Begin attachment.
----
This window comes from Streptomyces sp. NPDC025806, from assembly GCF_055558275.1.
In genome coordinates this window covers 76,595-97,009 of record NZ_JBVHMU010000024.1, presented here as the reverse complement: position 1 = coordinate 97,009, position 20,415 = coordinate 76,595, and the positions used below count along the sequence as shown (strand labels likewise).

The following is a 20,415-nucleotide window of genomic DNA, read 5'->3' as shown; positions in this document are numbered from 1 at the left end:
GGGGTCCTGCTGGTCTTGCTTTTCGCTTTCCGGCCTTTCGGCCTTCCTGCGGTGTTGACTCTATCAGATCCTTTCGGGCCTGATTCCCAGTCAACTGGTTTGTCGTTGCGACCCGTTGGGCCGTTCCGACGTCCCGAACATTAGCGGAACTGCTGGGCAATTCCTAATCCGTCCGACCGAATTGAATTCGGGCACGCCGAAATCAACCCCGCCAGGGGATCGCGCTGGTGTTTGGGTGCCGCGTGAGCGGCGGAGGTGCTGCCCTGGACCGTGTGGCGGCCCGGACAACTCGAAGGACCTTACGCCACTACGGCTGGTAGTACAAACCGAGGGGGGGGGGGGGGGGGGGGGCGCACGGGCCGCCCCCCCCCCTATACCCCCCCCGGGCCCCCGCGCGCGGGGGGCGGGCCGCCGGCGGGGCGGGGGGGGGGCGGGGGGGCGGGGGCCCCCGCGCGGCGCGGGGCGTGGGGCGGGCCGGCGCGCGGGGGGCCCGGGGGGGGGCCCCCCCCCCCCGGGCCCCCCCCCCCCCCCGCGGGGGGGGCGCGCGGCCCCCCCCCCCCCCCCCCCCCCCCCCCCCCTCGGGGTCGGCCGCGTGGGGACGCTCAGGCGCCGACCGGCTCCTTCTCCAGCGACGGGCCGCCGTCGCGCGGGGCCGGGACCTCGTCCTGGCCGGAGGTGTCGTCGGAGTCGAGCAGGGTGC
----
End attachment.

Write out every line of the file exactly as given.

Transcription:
This window comes from Streptomyces sp. NPDC025806, from assembly GCF_055558275.1.
In genome coordinates this window covers 76,595-97,009 of record NZ_JBVHMU010000024.1, presented here as the reverse complement: position 1 = coordinate 97,009, position 20,415 = coordinate 76,595, and the positions used below count along the sequence as shown (strand labels likewise).

The following is a 20,415-nucleotide window of genomic DNA, read 5'->3' as shown; positions in this document are numbered from 1 at the left end:
GGGGTCCTGCTGGTCTTGCTTTTCGCTTTCCGGCCTTTCGGCCTTCCTGCGGTGTTGACTCTATCAGATCCTTTCGGGCCTGATTCCCAGTCAACTGGTTTGTCGTTGCGACCCGTTGGGCCGTTCCGACGTCCCGAACATTAGCGGAACTGCTGGGCAATTCCTAATCCGTCCGACCGAATTGAATTCGGGCACGCCGAAATCAACCCCGCCAGGGGATCGCGCTGGTGTTTGGGTGCCGCGTGAGCGGCGGAGGTGCTGCCCTGGACCGTGTGGCGGCCCGGACAACTCGAAGGACCTTACGCCACTACGGCTGGTAGTACAAACCGAGGGGGGGGGGGGGGGGGGGGGCGCACGGGCCGCCCCCCCCCCTATACCCCCCCCGGGCCCCCGCGCGCGGGGGGCGGGCCGCCGGCGGGGCGGGGGGGGGGCGGGGGGGCGGGGGCCCCCGCGCGGCGCGGGGCGTGGGGCGGGCCGGCGCGCGGGGGGCCCGGGGGGGGGCCCCCCCCCCCCGGGCCCCCCCCCCCCCCCGCGGGGGGGGCGCGCGGCCCCCCCCCCCCCCCCCCCCCCCCCCCCCCTCGGGGTCGGCCGCGTGGGGACGCTCAGGCGCCGACCGGCTCCTTCTCCAGCGACGGGCCGCCGTCGCGCGGGGCCGGGACCTCGTCCTGGCCGGAGGTGTCGTCGGAGTCGAGCAGGGTGC